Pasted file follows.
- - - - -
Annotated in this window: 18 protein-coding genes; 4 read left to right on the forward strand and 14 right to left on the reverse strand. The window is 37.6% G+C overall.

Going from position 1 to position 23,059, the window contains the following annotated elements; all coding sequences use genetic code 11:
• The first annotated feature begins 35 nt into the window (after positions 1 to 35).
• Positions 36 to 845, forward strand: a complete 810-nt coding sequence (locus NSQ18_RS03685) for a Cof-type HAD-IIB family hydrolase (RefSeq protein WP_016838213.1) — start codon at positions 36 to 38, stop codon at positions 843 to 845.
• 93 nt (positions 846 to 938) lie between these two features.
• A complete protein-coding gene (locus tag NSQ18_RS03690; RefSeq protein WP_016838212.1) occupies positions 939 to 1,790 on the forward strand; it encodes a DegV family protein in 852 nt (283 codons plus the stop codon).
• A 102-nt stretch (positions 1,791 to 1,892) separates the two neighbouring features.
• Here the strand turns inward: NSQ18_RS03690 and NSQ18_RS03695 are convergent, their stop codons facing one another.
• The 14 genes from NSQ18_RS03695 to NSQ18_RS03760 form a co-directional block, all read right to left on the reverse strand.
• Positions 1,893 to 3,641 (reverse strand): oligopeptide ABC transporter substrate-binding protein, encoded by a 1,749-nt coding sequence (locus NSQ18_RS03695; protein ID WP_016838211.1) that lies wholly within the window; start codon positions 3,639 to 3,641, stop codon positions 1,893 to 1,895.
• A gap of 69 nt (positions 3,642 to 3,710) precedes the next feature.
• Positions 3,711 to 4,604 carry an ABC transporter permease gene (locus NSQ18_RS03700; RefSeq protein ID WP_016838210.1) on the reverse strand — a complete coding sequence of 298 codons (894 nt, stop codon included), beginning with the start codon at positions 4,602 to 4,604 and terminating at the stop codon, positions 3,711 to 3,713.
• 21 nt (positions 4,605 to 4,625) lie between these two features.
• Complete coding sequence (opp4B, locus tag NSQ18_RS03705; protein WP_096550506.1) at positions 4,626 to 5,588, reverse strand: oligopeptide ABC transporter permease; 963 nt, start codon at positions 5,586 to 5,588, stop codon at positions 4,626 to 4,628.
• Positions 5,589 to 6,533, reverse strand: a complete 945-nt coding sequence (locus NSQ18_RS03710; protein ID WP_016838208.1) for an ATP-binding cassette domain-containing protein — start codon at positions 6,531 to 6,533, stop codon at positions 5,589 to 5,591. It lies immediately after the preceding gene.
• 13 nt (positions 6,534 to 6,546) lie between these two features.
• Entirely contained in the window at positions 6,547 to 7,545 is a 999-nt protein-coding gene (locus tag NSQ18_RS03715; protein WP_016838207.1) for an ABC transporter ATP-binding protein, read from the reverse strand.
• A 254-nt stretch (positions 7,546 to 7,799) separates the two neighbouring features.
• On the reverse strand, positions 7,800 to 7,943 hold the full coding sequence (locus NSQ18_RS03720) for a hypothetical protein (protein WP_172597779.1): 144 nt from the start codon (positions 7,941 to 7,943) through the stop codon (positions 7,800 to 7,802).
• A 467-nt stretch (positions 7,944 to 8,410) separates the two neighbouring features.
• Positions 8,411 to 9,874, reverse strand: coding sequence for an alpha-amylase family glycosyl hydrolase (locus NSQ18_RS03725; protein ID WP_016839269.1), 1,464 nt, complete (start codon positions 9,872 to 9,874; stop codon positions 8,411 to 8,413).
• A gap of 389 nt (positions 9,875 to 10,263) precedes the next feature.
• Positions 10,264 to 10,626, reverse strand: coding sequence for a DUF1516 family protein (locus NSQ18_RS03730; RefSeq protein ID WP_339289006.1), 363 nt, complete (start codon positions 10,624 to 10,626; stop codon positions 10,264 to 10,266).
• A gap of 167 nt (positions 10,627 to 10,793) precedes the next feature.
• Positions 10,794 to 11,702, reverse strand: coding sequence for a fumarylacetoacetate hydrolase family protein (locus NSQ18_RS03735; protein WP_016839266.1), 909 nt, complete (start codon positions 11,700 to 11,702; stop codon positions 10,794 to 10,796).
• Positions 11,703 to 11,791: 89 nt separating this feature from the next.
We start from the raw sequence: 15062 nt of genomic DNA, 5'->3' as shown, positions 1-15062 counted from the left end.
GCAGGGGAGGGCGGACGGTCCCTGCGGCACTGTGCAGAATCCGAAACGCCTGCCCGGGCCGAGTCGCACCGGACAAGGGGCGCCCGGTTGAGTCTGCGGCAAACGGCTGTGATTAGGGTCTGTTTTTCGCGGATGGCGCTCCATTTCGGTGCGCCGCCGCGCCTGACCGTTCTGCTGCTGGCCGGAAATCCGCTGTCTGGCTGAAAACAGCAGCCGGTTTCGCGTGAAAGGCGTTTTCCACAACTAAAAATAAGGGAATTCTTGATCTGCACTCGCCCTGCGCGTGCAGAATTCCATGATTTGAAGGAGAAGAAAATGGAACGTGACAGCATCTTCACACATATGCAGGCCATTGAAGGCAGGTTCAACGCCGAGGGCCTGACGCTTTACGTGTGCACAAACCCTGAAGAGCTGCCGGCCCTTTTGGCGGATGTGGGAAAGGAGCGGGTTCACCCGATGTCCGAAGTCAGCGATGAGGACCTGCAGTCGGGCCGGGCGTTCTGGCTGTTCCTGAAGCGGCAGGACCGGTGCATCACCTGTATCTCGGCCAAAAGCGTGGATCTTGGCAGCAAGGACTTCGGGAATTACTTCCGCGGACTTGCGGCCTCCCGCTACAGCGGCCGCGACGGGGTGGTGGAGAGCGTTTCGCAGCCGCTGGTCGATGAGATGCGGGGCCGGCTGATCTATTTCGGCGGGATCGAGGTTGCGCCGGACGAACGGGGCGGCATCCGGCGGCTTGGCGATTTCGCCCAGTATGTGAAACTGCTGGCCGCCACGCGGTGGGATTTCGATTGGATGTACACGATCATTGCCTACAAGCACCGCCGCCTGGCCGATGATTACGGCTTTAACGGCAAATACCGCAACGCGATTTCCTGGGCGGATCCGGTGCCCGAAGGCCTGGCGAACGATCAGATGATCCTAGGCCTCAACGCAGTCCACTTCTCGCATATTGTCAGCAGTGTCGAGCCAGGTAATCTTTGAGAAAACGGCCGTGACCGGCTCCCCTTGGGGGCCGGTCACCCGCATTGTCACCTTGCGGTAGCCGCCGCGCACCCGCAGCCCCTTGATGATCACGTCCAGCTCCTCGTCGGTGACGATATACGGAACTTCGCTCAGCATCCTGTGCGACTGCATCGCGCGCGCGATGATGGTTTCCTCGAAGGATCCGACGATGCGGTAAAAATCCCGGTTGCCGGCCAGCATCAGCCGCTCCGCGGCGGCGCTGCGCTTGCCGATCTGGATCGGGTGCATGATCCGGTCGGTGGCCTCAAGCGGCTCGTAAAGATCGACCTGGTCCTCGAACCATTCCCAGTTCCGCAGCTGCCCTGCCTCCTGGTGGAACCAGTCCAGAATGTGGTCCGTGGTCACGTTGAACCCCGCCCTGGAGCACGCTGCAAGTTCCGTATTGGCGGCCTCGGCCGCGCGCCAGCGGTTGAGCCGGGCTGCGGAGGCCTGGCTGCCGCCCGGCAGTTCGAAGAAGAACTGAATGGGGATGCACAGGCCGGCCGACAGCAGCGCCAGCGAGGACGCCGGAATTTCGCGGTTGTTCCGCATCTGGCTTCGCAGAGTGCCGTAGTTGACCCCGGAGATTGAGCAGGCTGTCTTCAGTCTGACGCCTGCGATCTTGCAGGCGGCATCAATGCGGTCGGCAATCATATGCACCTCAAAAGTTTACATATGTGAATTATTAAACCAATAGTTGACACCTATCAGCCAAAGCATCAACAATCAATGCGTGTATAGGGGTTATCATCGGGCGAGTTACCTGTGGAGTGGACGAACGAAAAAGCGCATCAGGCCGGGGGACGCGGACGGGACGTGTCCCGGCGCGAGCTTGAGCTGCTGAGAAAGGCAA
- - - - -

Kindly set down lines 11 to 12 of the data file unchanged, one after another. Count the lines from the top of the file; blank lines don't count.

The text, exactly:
• A gap of 69 nt (positions 3,642 to 3,710) precedes the next feature.
• Positions 3,711 to 4,604 carry an ABC transporter permease gene (locus NSQ18_RS03700; RefSeq protein ID WP_016838210.1) on the reverse strand — a complete coding sequence of 298 codons (894 nt, stop codon included), beginning with the start codon at positions 4,602 to 4,604 and terminating at the stop codon, positions 3,711 to 3,713.